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Tasmanian Whisky Academy Intro to Distilling – Part Three


After leaving Moo Brew Brewery, the Intro to Distilling course enjoyed a lunch of beautiful local Tasmanian produce at Frogmore Creek Winery in the Coal River Valley. Just beyond the manicured gardens and fields of grapes sits an unassuming tin shed; many a tourist would sip their wine admiring the view without realising the tin shed is where Bill Lark’s famous award-winning Lark whisky is aged.

It was only a short trip from Frogmore Creek to the Cambridge-based Sullivans Cove Distillery. We were greeted at the distillery by Sullivans Cove Head Distillery, Pat Maguire, who wasted no time showing us where the whisky wash (from either Moo Brew or Cascade breweries in Sullivans Cove’s case) is pumped into the distillery. Sullivans Cove is set up to receive 12,000L of whisky wash at a time, although the distillery only operates a single 2,400L pot still. The whisky wash is transferred to a storage tank on the outside of the distillery to be pumped, when required, to the pot still inside. The distillery is open to the public for tours and cellar door sales throughout the business week and has a viewing platform overlooking the copper pot still, tucked away in a corner of the bond store. From 1996 – 2003, Sullivans Cove distillery occupied the old gas works site in Hobart and employed two people; the distillery was then sold and moved to Cambridge in 2004 where it now employs 12 people.

The distilling setup at Sullivans cove consists of a single 2,400L French designed (originally for brandy distillation) copper pot still, connected to a condenser via a lyne arm with a swan’s neck kink at the still end and six spirit collection tanks. The first step in the distilling process is to create 'low wine', which is what you are left with after the wash run or initial pass through the still. Whisky wash is pumped into the pot still from the wash receiving tank outside. Since Sullivans Cove start with 12,000L of whisky wash and only have a 2,400L still, they need to do five wash runs to process all the whisky wash. The still is filled and heated to 81˚C causing the alcohol to boil off but leaving most of the water behind. The vapour rises up the still and into the lyne arm where it partially condenses. So much of the distilling equipment is made of copper because copper chemically reacts with the condensing vapour. This property of copper was a serendipitous discovery, much like the effects of ageing spirit in wooden barrels. The copper reacts with sulphur in the vapour to form copper sulphate and draws unpleasant compounds and oils out of the spirit.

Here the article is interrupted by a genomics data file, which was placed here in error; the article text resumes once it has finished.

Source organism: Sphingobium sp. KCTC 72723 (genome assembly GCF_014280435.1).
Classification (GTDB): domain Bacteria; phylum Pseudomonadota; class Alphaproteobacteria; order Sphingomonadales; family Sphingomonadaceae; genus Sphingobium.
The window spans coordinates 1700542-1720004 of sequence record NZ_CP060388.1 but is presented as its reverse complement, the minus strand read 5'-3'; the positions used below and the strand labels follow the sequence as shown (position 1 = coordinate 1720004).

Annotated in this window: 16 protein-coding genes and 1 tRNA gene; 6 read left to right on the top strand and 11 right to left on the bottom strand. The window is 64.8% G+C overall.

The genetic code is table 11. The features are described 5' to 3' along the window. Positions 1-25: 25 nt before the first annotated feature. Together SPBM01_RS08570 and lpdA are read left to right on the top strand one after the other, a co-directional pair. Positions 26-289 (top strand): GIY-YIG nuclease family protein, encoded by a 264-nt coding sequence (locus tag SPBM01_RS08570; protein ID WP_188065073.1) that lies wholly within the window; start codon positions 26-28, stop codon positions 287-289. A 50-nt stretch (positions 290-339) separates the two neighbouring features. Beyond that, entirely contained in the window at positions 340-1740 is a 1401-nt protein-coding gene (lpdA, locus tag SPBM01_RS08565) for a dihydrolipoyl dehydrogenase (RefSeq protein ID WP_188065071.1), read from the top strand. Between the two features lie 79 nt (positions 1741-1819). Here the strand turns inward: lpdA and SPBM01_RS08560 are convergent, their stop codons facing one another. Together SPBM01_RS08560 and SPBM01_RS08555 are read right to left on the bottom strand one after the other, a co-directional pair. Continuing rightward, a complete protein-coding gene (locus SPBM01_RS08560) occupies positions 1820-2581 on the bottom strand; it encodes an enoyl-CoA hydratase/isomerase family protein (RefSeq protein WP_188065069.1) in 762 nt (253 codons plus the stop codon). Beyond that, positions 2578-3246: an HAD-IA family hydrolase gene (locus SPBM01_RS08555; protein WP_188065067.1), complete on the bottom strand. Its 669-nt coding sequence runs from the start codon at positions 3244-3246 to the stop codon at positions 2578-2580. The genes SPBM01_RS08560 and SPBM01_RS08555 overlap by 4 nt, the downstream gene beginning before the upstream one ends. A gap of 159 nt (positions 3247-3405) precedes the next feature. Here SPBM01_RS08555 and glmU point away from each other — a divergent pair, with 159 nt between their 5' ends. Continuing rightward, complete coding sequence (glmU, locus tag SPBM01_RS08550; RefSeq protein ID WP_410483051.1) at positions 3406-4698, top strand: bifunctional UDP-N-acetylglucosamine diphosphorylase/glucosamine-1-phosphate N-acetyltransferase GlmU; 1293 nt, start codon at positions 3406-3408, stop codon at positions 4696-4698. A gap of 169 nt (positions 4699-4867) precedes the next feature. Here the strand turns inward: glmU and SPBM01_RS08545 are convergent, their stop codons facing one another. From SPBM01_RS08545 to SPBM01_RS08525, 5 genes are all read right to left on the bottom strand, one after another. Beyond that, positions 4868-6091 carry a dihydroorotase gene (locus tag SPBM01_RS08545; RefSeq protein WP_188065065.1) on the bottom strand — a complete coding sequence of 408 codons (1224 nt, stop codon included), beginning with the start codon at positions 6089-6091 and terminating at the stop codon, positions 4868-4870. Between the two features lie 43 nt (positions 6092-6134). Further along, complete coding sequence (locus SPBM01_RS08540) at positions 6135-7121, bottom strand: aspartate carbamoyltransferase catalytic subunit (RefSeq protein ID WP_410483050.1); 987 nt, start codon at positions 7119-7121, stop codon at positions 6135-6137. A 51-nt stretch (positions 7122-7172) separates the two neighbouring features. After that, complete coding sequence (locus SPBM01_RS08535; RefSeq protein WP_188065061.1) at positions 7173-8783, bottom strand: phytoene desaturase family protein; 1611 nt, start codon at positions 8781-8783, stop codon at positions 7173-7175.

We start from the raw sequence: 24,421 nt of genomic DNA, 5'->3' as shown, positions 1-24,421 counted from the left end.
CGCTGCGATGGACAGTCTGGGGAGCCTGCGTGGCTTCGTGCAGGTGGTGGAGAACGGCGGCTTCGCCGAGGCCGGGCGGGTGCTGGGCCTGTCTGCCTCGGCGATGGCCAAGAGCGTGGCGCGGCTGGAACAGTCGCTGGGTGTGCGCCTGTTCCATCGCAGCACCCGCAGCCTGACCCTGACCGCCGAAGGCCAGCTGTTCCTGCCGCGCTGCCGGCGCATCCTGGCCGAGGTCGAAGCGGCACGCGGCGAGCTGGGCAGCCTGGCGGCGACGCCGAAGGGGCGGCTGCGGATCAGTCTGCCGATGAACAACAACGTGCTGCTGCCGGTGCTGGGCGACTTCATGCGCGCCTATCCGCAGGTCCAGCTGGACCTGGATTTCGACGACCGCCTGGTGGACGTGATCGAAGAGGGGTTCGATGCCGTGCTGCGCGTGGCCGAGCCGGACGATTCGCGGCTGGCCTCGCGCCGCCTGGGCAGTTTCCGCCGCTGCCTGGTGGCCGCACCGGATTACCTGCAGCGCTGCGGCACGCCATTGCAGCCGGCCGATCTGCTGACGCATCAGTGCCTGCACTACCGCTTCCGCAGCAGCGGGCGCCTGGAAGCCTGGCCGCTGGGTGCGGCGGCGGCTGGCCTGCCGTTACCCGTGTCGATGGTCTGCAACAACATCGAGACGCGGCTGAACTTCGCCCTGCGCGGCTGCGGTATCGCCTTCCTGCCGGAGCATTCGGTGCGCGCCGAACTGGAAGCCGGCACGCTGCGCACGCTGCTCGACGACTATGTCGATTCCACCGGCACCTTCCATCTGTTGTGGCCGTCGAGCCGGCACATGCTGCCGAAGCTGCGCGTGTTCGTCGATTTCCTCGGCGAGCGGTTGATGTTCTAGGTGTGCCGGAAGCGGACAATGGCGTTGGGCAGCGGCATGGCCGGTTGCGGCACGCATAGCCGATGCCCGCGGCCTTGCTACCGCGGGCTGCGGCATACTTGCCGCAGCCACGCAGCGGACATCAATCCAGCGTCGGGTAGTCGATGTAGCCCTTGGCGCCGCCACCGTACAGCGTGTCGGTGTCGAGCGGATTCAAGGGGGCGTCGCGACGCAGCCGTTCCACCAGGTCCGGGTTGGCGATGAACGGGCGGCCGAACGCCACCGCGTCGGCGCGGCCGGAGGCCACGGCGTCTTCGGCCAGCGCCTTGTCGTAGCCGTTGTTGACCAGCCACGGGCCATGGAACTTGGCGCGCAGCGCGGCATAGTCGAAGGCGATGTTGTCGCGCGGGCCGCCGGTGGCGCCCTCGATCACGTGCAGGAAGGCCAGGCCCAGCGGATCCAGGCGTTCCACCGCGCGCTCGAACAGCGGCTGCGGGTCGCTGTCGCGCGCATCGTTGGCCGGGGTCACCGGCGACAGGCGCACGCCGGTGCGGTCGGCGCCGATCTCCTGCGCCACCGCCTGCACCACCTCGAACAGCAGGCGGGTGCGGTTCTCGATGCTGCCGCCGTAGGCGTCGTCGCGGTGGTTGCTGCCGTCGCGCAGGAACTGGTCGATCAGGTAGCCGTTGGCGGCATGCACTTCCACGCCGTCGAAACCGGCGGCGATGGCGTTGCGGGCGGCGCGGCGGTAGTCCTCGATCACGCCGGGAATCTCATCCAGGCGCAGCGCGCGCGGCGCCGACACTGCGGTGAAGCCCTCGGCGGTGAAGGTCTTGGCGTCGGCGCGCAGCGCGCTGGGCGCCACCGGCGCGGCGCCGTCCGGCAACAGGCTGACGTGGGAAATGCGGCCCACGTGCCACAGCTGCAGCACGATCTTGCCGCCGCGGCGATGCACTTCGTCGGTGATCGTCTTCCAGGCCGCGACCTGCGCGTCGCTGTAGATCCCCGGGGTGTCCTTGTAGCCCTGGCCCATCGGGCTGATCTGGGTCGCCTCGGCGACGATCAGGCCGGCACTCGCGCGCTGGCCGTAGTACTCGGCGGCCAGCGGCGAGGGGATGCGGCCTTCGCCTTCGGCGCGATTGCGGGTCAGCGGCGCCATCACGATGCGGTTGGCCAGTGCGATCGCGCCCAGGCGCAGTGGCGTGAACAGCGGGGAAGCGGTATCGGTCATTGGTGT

Next the spirit reaches the vertical column shaped condenser, where as the name suggests, the vapour is cooled and condensed into a liquid. The low wine is collected in the various storage tanks until all the whisky wash has gone through the pot still. At this point, the low wine is at about 25% ABV and is ready for the first of two spirit runs which will eventually become Sullivans Cove’s double-distilled newmake spirit. After the first spirit run, the spirit is transfer back into the still and the process begins again. This time the liquid that leaves the condenser is of a much higher alcohol concentration (around 71% ABV) and the copper strips away more unwanted compounds.